Food should be considered in city planning

Sydney 26 March 2013. Agricultural land around Australian cities should be protected to provide fresh, nutritious, culturally appropriate and affordable food, the National Heart Foundation of Australia has told a national conference of planning professionals today.

The presentation was made at the 2013 Planning Institute of Australia (PIA) National Congress held in Canberra 24-27 March attended by planners, urban designers, architects, lawyers and health experts.

Dr Robert Grenfell, National Cardiovascular Health Director at the Heart Foundation wants state governments to consider food production as part of their metropolitan planning strategies in order to provide better access to healthy food and to reduce access to unhealthy food that is widely available.

“For Australians to have good access to healthy food into the future we need to ensure valuable agricultural land is protected,” Dr Grenfell said.

“The design and layout of our urban environment has a major effect on whether people have physical and financial access to food.

“Cities should also plan for more dense populations, including in growing communities, to make local shops with healthy food, retail and foodservice and public transport infrastructure viable.

“This means reducing the footprint of residential areas to make less impact on semi-urban agricultural areas.”

The Heart Foundation also said state governments should give local councils the power to make healthy foods more available in their local communities and unhealthy foods less available, for example by controlling the number of fast food takeaways close to schools.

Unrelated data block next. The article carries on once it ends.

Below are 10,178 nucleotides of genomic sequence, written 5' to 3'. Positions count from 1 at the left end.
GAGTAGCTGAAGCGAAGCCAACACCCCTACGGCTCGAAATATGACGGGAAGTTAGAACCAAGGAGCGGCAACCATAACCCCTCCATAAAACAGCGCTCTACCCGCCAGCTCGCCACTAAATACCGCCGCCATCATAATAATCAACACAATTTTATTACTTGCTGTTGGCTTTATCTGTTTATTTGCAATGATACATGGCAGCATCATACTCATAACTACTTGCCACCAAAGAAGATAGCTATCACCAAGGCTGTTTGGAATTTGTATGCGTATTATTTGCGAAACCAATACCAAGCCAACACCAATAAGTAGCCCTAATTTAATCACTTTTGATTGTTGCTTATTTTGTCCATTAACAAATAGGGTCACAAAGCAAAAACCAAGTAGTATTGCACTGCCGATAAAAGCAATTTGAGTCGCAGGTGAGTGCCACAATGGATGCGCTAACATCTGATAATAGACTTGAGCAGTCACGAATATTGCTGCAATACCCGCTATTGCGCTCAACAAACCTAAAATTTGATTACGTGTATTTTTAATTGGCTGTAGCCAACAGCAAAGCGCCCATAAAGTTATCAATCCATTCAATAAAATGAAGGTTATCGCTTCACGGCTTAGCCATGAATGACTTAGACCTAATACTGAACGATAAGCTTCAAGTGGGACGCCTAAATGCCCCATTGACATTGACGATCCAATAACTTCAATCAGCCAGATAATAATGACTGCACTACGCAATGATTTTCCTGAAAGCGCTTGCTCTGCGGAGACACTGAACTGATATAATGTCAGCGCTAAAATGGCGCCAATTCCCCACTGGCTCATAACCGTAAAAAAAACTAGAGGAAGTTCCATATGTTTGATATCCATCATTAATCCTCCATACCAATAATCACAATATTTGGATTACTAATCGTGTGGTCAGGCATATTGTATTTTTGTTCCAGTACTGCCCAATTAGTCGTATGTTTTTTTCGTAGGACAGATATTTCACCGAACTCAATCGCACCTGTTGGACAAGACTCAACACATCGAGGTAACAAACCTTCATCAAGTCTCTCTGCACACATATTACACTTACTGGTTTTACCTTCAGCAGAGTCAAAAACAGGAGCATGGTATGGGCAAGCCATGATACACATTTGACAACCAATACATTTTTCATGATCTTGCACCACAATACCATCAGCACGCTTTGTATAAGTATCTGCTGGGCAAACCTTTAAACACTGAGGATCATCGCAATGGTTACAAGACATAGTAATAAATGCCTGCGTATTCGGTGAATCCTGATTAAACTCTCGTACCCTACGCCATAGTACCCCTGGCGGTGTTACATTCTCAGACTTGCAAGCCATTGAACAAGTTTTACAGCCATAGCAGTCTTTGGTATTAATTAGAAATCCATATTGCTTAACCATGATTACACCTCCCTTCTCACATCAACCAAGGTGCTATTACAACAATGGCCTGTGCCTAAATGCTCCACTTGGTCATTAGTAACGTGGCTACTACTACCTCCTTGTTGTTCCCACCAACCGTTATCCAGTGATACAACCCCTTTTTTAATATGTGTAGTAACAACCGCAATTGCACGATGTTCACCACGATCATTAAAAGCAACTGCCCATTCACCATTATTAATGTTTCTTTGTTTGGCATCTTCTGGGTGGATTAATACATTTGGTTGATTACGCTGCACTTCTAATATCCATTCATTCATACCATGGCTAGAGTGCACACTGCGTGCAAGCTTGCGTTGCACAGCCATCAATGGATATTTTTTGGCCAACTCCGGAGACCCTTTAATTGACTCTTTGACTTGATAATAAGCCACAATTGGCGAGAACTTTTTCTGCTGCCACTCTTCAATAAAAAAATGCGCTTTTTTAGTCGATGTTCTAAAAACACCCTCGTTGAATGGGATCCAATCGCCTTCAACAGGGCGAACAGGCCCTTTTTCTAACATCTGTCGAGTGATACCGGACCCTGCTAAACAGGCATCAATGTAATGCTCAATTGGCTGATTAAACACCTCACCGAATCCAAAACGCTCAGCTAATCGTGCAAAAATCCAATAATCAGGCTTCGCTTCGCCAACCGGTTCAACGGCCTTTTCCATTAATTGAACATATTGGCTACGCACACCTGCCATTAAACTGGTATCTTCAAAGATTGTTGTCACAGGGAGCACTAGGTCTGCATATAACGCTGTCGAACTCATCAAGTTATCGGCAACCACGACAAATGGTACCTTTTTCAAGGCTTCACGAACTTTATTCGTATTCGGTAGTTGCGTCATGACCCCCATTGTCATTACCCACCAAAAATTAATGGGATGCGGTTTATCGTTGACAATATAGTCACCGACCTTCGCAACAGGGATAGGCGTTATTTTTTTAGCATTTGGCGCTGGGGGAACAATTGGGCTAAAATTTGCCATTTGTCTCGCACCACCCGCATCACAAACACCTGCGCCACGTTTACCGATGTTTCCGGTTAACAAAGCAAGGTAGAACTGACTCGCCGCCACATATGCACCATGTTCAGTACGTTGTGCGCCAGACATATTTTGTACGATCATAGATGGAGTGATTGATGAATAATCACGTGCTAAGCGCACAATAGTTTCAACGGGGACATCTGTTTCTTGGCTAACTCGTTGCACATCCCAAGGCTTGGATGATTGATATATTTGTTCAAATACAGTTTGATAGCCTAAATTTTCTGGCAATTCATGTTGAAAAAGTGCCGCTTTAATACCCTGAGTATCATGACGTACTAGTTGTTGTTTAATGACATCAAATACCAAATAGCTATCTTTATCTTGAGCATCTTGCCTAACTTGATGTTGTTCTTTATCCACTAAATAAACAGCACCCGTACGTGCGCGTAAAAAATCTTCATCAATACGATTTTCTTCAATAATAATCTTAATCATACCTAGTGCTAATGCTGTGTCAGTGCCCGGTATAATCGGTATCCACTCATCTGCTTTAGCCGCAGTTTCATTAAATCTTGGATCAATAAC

“Planning decisions also affect where shops are located and how people get to these food outlets via public transport, car or other means such as bikes or walking,” he said.

“Ensuring people have the ability to eat well and exercise by walking, riding or catching public transport is one way to proactively deal with the levels of overweight and obesity and chronic diseases.

“Designing our neighbourhoods so that healthy food is physically and financially easier to get means more Australians can eat healthier, and reduce their risks of developing heart disease.

“Good health depends on good food and fresh fruit and vegetables are a key part of maintaining good health, with low consumption of fruit and vegetables putting people at a much higher risk for cardiovascular disease.”

 

http://www.international.to/index.php?option=com_content&view=article&id=7927:food-should-be-considered-in-city-planning-&catid=36:news&Itemid=254

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